The cricketing world has witnessed several high-profile 'Mankading' incidents that have fuelled the debate around this mode of dismissal. One of the most talked-about instances occurred during a One-Day International match in 2014 when Sri Lankan bowler Sachithra Senanayake ran out England's Jos Buttler at the non-striker's end. The event caused an uproar, dividing opinion among players, commentators, and fans. While some defended Senanayake's actions as within the rules, others condemned it as contrary to the spirit of cricket.

Another significant incident took place in the Indian Premier League, where Ravichandran Ashwin, playing for Kings XI Punjab, 'Mankaded' Jos Buttler, who was then part of the Rajasthan Royals. The incident reignited the debate, with many former cricketers and experts weighing in. Such occurrences thrust 'Mankading' into the spotlight, prompting discussions on whether the laws need to be revisited or if attitudes towards the dismissal need to change. The recurrence of 'Mankading' in high-stakes matches underscores the ongoing tension between law and spirit in cricket.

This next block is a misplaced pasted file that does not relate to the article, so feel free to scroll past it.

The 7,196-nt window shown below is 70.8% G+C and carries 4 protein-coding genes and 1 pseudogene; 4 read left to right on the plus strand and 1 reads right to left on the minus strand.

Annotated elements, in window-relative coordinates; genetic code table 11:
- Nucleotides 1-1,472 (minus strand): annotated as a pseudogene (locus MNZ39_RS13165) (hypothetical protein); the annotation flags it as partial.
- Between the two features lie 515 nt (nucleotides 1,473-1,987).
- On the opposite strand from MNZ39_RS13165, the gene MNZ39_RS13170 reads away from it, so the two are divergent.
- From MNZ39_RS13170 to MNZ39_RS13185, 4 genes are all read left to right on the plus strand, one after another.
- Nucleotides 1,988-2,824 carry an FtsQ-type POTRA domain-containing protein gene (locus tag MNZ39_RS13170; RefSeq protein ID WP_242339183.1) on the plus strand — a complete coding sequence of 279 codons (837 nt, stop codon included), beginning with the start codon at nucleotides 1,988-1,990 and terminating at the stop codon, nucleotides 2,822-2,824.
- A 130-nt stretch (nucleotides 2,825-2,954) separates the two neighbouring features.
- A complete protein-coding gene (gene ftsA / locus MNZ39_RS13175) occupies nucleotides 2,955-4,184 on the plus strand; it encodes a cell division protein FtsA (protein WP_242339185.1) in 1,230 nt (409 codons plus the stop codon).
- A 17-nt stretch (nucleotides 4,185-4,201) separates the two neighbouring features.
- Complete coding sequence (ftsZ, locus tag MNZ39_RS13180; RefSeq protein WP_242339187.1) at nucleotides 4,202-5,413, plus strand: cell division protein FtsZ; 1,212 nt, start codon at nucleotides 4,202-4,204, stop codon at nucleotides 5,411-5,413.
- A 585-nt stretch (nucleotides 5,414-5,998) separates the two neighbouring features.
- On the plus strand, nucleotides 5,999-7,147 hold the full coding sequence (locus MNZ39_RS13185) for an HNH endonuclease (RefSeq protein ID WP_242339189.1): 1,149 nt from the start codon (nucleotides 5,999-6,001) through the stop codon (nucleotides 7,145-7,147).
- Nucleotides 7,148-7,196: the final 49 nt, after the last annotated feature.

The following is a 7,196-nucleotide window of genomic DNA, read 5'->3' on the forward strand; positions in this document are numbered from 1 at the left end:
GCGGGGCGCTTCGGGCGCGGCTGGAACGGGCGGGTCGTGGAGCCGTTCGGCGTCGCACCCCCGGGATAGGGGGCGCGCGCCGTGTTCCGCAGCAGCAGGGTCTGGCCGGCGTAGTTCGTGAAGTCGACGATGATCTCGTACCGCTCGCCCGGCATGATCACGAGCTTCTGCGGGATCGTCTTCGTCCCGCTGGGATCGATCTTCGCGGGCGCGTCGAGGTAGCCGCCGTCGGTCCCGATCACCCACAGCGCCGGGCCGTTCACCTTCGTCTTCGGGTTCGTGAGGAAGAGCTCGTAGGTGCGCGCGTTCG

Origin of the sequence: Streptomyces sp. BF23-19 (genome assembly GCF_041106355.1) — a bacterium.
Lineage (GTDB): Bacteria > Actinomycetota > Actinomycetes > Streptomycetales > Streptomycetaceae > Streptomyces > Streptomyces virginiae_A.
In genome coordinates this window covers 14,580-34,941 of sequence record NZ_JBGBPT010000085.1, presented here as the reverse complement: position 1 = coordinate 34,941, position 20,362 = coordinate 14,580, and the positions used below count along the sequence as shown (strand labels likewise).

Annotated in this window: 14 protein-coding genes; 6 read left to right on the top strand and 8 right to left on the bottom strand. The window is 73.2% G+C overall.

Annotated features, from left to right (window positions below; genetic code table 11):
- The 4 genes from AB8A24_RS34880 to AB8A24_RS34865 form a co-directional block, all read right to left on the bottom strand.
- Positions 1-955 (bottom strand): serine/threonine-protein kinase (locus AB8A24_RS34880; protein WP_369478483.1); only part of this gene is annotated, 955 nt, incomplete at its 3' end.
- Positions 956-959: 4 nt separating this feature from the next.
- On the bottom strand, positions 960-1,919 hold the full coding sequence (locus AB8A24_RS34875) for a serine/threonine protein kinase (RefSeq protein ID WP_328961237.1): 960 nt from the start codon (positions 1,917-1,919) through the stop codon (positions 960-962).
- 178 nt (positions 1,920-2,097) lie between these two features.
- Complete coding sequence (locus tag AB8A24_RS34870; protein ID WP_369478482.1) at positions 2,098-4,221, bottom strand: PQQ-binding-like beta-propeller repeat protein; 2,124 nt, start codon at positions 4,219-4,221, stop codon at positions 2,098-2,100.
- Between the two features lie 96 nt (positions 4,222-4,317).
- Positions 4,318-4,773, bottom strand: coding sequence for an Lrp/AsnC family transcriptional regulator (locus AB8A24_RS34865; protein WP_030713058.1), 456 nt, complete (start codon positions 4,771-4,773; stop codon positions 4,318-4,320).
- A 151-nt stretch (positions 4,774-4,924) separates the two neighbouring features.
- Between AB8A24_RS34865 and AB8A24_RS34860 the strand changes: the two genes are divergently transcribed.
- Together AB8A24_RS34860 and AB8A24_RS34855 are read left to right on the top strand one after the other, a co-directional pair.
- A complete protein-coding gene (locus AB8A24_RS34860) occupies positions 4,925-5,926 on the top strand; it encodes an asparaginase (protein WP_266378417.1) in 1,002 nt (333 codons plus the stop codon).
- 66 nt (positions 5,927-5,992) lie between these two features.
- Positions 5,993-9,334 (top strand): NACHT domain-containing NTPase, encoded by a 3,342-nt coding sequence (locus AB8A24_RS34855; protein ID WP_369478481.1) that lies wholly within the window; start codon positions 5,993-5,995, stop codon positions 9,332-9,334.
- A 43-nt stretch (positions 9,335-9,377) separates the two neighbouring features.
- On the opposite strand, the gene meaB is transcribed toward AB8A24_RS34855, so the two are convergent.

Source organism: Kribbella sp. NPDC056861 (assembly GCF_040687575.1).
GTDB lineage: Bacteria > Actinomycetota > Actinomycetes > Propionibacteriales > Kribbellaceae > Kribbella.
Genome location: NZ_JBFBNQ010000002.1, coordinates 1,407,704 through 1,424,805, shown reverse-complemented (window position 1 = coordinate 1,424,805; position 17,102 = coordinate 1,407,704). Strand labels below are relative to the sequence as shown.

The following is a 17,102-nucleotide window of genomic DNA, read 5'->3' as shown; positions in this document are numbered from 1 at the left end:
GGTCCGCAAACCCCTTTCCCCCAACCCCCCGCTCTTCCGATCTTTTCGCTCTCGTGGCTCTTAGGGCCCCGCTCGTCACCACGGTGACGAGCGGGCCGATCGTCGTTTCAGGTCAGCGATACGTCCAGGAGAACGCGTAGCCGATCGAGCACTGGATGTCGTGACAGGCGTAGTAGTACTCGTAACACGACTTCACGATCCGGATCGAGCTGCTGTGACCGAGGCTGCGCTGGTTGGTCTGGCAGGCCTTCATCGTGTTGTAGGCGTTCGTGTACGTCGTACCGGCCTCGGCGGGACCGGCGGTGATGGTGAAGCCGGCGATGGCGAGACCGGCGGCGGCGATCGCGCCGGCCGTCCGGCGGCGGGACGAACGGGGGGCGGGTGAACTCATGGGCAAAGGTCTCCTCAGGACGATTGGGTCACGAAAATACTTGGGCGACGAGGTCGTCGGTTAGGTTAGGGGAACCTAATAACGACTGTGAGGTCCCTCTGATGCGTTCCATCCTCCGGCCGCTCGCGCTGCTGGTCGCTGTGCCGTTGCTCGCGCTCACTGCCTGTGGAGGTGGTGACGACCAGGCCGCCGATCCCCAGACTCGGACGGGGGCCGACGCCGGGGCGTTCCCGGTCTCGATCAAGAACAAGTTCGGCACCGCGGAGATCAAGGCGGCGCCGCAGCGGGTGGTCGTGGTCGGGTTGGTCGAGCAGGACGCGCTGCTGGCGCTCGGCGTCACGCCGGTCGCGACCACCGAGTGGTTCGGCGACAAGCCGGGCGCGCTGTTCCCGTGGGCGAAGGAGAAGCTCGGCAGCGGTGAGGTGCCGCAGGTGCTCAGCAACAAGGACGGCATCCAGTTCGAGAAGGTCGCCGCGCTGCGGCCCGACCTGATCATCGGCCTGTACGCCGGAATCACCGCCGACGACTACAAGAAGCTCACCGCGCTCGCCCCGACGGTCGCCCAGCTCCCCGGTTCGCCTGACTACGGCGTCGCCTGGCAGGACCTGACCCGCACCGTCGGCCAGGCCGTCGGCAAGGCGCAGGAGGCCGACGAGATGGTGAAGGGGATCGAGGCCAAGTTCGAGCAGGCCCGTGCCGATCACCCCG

The Batsman’s Viewpoint: Anticipation and Awareness

From the batsman's perspective, 'Mankading' can be seen as a jarring interruption to the natural flow of the game. It is often perceived as an unexpected and unwelcome dismissal, especially since the non-striker's primary focus is usually on the striking batsman and the ball being delivered. Non-strikers tend to leave their crease to gain momentum for a potential run, a practice ingrained in batsmen from an early stage of their development. However, the threat of 'Mankading' necessitates a heightened sense of awareness regarding their position relative to the crease until the ball is legally in play.